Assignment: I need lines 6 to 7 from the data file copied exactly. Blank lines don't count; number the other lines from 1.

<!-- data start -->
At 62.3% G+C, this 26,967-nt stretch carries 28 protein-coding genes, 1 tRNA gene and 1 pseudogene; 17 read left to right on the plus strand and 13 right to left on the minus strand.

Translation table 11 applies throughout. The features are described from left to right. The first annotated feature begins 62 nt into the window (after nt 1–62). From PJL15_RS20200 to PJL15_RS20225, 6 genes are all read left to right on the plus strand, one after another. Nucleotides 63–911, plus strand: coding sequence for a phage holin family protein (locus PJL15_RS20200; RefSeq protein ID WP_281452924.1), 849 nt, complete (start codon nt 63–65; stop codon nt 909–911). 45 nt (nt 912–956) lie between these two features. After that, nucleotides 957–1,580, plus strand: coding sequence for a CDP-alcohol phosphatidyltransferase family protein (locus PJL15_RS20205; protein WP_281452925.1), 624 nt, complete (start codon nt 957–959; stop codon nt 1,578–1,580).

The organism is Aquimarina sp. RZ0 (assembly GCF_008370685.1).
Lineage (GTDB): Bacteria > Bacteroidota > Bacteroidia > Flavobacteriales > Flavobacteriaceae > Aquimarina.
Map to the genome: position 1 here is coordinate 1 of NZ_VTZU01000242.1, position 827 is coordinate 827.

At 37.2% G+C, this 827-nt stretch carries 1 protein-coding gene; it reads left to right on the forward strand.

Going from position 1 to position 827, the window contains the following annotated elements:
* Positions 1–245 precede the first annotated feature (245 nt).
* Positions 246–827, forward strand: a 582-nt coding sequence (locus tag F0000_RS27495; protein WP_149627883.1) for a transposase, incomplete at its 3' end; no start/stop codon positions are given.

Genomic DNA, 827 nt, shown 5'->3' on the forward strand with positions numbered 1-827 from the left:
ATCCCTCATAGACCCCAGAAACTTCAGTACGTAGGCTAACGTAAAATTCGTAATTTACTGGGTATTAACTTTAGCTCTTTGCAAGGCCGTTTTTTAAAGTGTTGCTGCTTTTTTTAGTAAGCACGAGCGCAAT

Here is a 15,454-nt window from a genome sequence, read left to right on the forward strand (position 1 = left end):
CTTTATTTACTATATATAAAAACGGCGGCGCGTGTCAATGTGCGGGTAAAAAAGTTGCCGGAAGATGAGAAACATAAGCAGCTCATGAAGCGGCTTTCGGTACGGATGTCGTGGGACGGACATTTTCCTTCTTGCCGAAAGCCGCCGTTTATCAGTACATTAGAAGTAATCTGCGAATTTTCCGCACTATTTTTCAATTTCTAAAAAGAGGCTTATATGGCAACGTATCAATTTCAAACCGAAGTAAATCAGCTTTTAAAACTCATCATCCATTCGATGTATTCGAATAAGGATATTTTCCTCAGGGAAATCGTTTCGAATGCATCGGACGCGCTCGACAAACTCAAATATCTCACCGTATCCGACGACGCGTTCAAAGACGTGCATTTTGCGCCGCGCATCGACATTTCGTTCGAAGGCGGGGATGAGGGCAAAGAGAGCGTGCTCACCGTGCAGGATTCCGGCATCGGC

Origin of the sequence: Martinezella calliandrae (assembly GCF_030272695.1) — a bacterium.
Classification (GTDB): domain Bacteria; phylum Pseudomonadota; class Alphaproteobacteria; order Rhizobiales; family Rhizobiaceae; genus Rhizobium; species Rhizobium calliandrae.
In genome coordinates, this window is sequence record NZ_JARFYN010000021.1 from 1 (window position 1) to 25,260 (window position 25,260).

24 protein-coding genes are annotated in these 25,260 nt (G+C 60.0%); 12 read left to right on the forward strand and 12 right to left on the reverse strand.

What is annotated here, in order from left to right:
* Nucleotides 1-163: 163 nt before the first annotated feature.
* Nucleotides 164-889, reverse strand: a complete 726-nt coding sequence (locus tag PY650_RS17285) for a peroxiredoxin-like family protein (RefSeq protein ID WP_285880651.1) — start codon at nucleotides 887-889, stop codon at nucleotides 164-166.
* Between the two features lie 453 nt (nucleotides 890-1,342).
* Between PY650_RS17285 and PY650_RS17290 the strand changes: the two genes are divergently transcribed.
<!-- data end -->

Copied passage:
At 37.2% G+C, this 827-nt stretch carries 1 protein-coding gene; it reads left to right on the forward strand.

Going from position 1 to position 827, the window contains the following annotated elements: